Saturday was the first day of early voting in New York state, and voters in Rochester and in the suburbs of Monroe County were eager to jump on the opportunity to have their vote count.
Roshell Lucious came prepared to vote with a lawn chair to sit in line at the David F. Gantt Recreation Center.
"I did have two hip replacements, but I'm going to be out here today,” said Lucious.
She said the long line did not surprise her. She knew many people like her were going to do whatever they could to make sure their vote counted this year.
"For the simple fact we have to make a difference,” said Lucious. “You see all of us out here? We Black, right? We want a difference. We want a change."
It took her a little over an hour to get inside and submit her ballot. Only a certain amount of people were allowed inside at a time. People were offered hand sanitizer or gloves when they entered to keep safe while voting in a pandemic.
Outside, people in line clapped for those who came back out after successfully voting. Tasha Hall brought her nine-year-old son Xavier with her to learn a valuable lesson while witnessing it all.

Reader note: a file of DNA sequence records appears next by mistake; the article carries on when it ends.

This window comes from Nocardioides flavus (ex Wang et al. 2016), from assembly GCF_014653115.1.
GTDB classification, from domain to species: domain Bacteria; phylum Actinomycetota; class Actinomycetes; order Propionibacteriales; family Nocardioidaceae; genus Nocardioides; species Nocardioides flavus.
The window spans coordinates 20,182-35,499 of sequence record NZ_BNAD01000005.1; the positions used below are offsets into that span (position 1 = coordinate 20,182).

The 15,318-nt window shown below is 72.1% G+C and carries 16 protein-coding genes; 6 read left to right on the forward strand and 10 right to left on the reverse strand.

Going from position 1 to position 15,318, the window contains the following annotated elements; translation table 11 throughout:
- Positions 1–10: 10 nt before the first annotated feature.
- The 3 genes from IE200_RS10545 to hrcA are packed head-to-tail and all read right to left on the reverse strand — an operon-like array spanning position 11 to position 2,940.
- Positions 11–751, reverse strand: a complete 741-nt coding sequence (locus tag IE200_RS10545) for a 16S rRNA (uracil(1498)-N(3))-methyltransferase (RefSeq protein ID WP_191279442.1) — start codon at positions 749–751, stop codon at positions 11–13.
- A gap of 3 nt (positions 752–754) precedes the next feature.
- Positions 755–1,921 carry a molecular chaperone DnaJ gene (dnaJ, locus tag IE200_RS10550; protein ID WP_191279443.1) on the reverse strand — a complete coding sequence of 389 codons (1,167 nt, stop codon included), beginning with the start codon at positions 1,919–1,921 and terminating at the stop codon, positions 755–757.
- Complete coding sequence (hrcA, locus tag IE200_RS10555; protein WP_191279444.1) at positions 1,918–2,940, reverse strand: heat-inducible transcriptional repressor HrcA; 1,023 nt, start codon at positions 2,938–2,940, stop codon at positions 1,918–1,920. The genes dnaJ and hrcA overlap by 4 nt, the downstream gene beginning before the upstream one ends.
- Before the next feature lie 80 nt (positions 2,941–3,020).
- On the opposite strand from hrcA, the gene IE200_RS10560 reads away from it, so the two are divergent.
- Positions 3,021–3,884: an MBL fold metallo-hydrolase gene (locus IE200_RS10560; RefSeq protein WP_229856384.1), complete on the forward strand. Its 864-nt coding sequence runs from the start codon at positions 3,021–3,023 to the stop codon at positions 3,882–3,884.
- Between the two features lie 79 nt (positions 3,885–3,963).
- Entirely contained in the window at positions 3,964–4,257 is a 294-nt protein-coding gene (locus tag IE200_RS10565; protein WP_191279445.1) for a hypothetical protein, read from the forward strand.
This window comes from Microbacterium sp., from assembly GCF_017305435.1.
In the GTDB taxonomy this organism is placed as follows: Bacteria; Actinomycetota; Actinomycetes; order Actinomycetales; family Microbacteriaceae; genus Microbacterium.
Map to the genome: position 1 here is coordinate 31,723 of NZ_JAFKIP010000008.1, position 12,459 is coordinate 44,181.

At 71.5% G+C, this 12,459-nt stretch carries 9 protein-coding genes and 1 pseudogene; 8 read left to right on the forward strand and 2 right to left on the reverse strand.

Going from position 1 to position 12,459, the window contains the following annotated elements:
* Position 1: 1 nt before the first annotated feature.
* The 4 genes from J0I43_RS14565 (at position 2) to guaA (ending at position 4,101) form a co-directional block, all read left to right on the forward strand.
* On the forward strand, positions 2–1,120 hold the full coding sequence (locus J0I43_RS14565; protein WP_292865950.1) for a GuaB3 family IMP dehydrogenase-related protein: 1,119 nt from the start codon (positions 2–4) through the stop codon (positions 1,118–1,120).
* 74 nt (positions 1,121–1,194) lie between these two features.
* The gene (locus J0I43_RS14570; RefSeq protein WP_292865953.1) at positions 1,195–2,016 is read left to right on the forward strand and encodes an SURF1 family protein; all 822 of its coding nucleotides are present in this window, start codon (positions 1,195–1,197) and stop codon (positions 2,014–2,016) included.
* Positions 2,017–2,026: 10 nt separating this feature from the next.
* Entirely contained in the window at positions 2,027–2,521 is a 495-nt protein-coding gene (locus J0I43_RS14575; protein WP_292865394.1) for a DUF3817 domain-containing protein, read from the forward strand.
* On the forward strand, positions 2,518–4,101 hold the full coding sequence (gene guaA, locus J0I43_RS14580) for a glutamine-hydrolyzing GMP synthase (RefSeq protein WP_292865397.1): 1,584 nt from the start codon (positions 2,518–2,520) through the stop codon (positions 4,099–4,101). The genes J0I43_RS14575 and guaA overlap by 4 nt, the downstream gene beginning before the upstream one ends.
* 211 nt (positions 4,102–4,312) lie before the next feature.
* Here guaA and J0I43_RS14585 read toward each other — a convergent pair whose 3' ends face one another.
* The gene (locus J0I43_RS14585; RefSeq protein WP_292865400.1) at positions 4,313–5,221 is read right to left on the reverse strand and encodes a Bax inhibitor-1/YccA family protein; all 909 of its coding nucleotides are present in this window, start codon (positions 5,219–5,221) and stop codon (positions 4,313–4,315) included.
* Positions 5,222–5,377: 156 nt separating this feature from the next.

"To realize that it's important no matter what you believe,” said Hall. “You have the right to your belief and exercise the right that's given to you."
Long lines were not unique to early voting locations in the city. In front of the Irondequoit Public Library, a line went around the corner and down the street. Clinton Swingle said he is surprised New York state did not start early voting earlier in the month.
"They need to be able to vote,” said Swingle. “People work for a living. They can't just come on a certain day at a certain time, you have to be flexible with the voting."
The same story took place at the Webster Recreation Center, with a long winding line full of eager voters.
Meanwhile back in Rochester, the Black Bar Association led a march from the Liberty Pole to the Gantt Recreation Center to get people excited for voting. Dozens of demonstrators jumped in line, while others passed out food and water, lifting the spirits of everyone as they waited to exercise their rights early.
Spectrum News caught up with Republican election commissioner Lisa Nicolay, who said voters have been very patient waiting their turn to go inside and vote.
She said it looks like previous early voting records are going to be broken just on the first day.
"Previous early voting has not been well attended, only about 4% of the voting population has shown up over the ten days of early voting in the past. It looks like we're going to break that 4% in day one."
Early voting runs from Saturday, October 24 through Sunday, November 1.
Click on your county below for specific dates, times, and locations where you can cast your ballot: